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Publication numberUS5317226 A
Publication typeGrant
Application numberUS 07/960,401
PCT numberPCT/GB1991/001282
Publication dateMay 31, 1994
Filing dateJul 29, 1991
Priority dateJul 28, 1990
Fee statusPaid
Also published asDE69103756D1, DE69103756T2, EP0541656A1, EP0541656B1, WO1992002737A1
Publication number07960401, 960401, PCT/1991/1282, PCT/GB/1991/001282, PCT/GB/1991/01282, PCT/GB/91/001282, PCT/GB/91/01282, PCT/GB1991/001282, PCT/GB1991/01282, PCT/GB1991001282, PCT/GB199101282, PCT/GB91/001282, PCT/GB91/01282, PCT/GB91001282, PCT/GB9101282, US 5317226 A, US 5317226A, US-A-5317226, US5317226 A, US5317226A
InventorsNigel H. New
Original AssigneeThe Glacier Metal Company Limited
Export CitationBiBTeX, EndNote, RefMan
External Links: USPTO, USPTO Assignment, Espacenet
Rotor and stator components for a magnetic bearing
US 5317226 A
Abstract
Laminated stator (15, 16) and rotor components (11) of a magnetic thrust bearing comprise a plurality of generally radially disposed laminations (2) fixed at their inner end to a cylindrical hub (3), the laminations all being curved in the same direction so that their outer tips lie in a common cylindrical plane (6) which is concentric with said hub (3).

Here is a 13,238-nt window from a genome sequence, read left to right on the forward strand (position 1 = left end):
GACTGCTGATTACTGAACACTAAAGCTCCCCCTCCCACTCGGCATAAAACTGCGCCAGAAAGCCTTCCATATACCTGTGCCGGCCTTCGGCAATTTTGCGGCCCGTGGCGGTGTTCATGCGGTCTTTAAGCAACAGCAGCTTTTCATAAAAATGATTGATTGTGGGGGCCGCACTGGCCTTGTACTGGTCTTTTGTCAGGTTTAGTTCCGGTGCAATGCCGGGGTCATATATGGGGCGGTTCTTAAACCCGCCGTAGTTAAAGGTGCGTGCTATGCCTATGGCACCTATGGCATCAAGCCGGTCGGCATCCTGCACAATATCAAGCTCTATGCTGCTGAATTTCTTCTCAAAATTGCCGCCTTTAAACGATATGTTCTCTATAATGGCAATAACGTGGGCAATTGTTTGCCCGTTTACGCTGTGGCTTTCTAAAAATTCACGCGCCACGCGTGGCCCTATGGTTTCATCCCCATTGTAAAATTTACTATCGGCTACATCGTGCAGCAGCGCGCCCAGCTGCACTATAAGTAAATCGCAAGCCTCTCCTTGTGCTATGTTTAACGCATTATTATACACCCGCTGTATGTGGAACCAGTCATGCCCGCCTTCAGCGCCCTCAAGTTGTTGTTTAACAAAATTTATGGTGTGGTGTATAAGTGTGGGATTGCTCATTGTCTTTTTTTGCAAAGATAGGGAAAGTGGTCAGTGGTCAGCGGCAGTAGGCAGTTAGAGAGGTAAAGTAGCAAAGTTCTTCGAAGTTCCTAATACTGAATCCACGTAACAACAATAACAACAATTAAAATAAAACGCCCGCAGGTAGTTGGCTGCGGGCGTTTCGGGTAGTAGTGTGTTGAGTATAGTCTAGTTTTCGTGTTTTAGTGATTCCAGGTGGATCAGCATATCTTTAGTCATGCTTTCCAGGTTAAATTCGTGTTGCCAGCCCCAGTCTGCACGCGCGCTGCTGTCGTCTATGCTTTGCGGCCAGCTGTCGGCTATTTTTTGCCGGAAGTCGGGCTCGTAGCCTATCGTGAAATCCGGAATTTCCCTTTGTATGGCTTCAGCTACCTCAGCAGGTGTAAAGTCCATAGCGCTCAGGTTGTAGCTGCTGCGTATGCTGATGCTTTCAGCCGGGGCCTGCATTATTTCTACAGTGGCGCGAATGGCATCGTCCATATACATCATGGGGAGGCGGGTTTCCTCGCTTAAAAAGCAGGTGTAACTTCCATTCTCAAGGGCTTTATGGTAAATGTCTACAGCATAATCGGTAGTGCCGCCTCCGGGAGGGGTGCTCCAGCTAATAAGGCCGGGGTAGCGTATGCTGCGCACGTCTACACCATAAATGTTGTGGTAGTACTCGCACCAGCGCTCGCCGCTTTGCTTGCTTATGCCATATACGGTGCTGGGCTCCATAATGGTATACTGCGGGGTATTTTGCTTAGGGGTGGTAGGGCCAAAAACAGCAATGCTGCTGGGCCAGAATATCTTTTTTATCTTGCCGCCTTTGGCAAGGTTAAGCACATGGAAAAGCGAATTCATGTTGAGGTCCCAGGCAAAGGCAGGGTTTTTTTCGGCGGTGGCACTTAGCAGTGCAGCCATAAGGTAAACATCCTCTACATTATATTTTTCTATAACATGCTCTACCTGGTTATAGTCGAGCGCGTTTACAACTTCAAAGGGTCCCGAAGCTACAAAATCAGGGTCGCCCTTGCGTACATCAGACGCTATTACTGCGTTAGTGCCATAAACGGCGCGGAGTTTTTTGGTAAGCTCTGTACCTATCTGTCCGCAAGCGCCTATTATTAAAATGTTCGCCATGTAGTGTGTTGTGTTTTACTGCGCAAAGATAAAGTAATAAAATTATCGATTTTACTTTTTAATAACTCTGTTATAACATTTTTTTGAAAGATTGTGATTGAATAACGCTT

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Claims(5)
I claim:
1. Laminated stator and rotor components of a magnetic thrust bearing, each comprising a plurality of generally radially disposed and radially adjacent laminations, said rotor component laminations fixed at their inner ends to a cylindrical hub having an axis of rotation, the laminations all being curved in the same direction so that their outer tips lie in a common cylindrical plane which is concentric with said hub.
2. Components according to claim 1 wherein abutting side edges of the laminations also lie in common planes, which are disposed normal to said axis of rotation of the hub.
3. Components according to claim 1 wherein said outer tips are constrained by a non magnetic band.
4. Components according to claim 1 wherein there is substantially no gap between adjacent laminations.
5. Components according to claim 1 wherein a single stack of laminations is cut through at right angles to the axis of the hub, to produce a set of stator and rotor elements for a magnetic thrust bearing.
Description

This invention relates to magnetic bearings and is in particular concerned with thrust bearings for use in conjunction with rotating shafts.

It is well-known to support a rotatable shaft by means of a magnetic bearing. It is also known to control the axial displacement of such a shaft by means of a magnetic thrust bearing, as opposed to a conventional thrust race. A magnetic thrust bearing comprises a rotor mounted on the rotable shaft whose axial displacement is to be regulated and at least one fixed stator element mounted to associated hardware. The stator element has associated with it the energising windings whereby the position controlling force is generated, and regulated, typically under the control of electronic sensing/positioning circuitry. It is usual to manufacture the rotor component from solid, iron-based alloys and the same material may be used for the stator(s). This is acceptable where the thrust load is fairly static and the rate of change of flux is not a significant factor.